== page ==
The Diversity in Philanthropy Project (diversityinphilanthropy.org) has published Arts & Culture: A Best Practice Case Study, DPP's first publication on arts and culture grantmaking and diversity and authored by Lydia D. Bell, former president of Princeton University’s International Music and Dance Performance Series.
A new decade is upon us and it begins with the hard tragedy unfolding in Haiti. Our thoughts are with the victims and their families as well as those who are on the front lines of the relief efforts there.
Washington, D.C. – The FBI today reminds Internet users who receive appeals to donate money in the aftermath of Tuesday’s earthquake in Haiti to apply a critical eye and do their due diligence before responding to those requests. Past tragedies and natural disasters have prompted individuals with criminal intent to solicit contributions purportedly for a charitable organization and/or a good cause.
David Moss posts his New Year’s list of the top 10 U.S. arts policy stories of 2009. Yikes! GIA appears twice.
"I know I’m a little late to the party with the year/decade-in-review lists, but since no one other than me apparently cares enough about arts policy to make a top 10 list about it, I’m happy to be the doofus who takes the plunge. 2009 featured no shortage of tumultuous and game-changing events in arts policy, and it was a pleasure (though sometimes an exhausting one) to cover them here on the blog. Here are my picks for the year’s top ten..."
The Greater Philadelphia Cultural Alliance sorrowfully announces the passing of its president, Peggy Amsterdam. She died peacefully at home on December 26, surrounded by family and friends. Amsterdam established a new vision for the Cultural Alliance, focusing on arts and culture as a unifying force for the region. Among her many accomplishments were preventing the elimination of Philadelphia’s cultural funding in 2004.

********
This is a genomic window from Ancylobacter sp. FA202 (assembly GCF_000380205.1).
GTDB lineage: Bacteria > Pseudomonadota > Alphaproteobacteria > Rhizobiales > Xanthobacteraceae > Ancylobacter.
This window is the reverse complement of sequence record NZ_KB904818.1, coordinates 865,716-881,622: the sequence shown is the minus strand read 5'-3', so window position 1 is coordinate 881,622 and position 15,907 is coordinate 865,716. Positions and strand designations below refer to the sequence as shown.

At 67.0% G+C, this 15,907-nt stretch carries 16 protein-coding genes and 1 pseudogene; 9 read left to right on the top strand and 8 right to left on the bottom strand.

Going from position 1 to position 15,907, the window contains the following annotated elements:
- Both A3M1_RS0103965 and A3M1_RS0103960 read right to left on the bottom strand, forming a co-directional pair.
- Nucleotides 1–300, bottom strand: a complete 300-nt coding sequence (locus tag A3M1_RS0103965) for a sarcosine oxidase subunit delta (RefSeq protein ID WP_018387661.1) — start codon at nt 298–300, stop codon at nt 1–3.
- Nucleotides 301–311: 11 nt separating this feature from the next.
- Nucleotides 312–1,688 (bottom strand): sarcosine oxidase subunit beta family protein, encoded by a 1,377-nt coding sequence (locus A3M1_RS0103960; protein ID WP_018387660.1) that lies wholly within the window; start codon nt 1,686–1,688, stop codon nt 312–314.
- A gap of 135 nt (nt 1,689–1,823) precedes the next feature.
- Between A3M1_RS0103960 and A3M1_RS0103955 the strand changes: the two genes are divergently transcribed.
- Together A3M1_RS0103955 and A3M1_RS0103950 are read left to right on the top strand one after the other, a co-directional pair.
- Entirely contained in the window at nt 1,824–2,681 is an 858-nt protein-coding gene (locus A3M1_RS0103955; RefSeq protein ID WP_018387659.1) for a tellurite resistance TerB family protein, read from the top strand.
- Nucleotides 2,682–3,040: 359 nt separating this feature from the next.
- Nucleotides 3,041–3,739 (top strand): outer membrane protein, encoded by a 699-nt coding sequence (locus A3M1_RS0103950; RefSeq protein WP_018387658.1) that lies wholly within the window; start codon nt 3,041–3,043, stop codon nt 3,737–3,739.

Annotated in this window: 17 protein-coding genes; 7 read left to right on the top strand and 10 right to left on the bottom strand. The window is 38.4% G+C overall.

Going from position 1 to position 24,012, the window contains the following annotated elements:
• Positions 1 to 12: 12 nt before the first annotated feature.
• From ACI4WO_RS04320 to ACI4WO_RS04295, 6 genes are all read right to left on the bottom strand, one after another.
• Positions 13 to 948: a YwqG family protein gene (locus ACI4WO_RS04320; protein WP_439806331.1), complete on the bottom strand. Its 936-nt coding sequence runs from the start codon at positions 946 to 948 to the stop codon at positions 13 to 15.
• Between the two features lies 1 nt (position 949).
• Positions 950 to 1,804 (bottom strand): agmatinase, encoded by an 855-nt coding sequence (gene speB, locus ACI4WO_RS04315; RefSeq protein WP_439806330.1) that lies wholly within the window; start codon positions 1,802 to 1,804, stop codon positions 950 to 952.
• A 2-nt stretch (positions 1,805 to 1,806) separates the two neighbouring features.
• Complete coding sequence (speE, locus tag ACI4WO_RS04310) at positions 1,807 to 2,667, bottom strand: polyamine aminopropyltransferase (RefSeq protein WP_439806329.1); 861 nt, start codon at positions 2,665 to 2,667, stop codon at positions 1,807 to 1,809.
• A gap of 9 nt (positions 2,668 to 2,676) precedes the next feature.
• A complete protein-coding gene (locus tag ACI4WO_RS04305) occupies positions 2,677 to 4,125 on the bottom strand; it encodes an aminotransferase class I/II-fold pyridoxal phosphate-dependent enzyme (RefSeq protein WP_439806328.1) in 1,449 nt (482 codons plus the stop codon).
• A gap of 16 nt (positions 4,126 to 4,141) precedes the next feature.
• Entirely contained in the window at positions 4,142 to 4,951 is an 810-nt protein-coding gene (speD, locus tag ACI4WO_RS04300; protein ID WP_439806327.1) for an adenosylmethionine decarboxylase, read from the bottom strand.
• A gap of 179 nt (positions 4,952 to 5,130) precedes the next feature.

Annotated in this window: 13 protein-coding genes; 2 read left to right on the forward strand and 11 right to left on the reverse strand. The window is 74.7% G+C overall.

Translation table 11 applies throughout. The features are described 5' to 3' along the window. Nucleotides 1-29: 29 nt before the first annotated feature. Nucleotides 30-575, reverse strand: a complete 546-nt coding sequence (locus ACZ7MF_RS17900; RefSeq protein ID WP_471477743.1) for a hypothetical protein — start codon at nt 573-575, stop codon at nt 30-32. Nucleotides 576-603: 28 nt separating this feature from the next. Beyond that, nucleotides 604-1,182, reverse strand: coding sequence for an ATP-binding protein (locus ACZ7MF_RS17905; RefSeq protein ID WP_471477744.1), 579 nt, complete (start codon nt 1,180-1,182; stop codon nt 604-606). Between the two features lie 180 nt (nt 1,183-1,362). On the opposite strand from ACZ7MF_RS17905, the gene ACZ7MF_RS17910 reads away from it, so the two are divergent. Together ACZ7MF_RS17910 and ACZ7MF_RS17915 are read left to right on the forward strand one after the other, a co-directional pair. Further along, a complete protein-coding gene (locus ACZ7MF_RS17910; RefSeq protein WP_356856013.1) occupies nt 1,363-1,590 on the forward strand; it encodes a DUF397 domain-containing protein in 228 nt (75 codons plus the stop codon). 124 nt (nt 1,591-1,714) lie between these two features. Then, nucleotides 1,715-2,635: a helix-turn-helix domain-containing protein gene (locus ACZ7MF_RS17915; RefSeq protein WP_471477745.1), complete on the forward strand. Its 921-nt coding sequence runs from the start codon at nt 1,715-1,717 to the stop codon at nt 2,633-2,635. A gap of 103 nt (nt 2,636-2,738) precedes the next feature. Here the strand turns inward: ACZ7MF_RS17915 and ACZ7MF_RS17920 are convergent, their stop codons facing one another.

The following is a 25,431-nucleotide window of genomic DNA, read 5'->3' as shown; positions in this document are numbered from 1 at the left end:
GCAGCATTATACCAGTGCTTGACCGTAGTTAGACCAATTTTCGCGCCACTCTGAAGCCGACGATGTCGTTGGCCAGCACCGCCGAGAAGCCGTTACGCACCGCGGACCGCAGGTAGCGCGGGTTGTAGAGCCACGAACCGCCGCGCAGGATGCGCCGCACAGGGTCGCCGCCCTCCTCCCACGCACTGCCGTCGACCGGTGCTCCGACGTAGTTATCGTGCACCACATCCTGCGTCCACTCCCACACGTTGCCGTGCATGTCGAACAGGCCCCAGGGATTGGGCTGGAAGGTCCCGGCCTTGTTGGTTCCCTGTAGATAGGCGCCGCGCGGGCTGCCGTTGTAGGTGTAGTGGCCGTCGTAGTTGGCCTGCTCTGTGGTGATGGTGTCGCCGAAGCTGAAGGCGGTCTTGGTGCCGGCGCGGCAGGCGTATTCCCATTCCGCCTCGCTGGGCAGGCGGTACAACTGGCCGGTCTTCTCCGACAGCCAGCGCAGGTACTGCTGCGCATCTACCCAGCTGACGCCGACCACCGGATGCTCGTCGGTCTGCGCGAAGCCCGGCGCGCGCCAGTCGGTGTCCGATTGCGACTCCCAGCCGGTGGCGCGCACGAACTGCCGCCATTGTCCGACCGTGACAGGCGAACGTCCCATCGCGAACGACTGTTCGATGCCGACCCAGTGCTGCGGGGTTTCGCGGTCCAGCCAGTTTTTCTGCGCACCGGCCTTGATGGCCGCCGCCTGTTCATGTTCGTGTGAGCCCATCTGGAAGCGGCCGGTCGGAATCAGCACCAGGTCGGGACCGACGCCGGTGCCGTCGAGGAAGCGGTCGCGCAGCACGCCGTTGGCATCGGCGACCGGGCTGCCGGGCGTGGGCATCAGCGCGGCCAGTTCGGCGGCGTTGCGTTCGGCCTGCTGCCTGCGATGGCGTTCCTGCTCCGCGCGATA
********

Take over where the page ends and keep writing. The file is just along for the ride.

(1-4-10) We've posted complete video coverage of the 2009 GIA Conference at our YouTube channel (www.youtube.com/user/grantmakersinthearts).
Coverage includes plenary sessions with Jawole Willa Jo Zollar & Urban Bush Women, John Zogby, Wynton Marsalis, Kakuna Kerina and Rocco Landesman.
Footage of the 2008 conference is still there, too!
What I love most about local arts agencies is that you can’t define them, pigeonhole them or even tell anyone what a “typical” local arts agency does. I recently received the December 2009 copy of Americans for the Arts’ Monograph. Written by community arts developer and long-time friend (just for full disclosure), Maryo Gard Ewell, it is entitled “Effective Community Arts Development: Fifty Years, Fifty Tips.” And it does, in fact, go on to list fifty tips for successful community arts development.
This week my colleague and friend John McCann reminded me that leadership is a critical element to successful sustainability for organizations. I couldn’t agree with him more. I’ve always been fascinated by the study of leadership. I even wrote an “almost” dissertation on the subject. I say “almost” because it was a master’s program that required a final paper and not an official dissertation. It was still really long with lots of footnotes. The title was “Characteristics of Excellence in Nonprofit Leadership.”
Is the nonprofit arts community undercapitalized because there isn’t enough money or demand for the product or have we focused on developing product at the expense of creating an environment that can support it? That environment includes more than audience development and public support. It includes an infrastructure that feeds the industry both internally, serving the needs of the organization, and externally, promoting that product on multiple levels to the public.
(Thank you to all the GIA members and nonmembers who made our conference in Brooklyn a huge success. As always, GIA is working to make your lives easier and more informed. I was humbled and empowered at the same time by your stories, your confidence and your commitment.)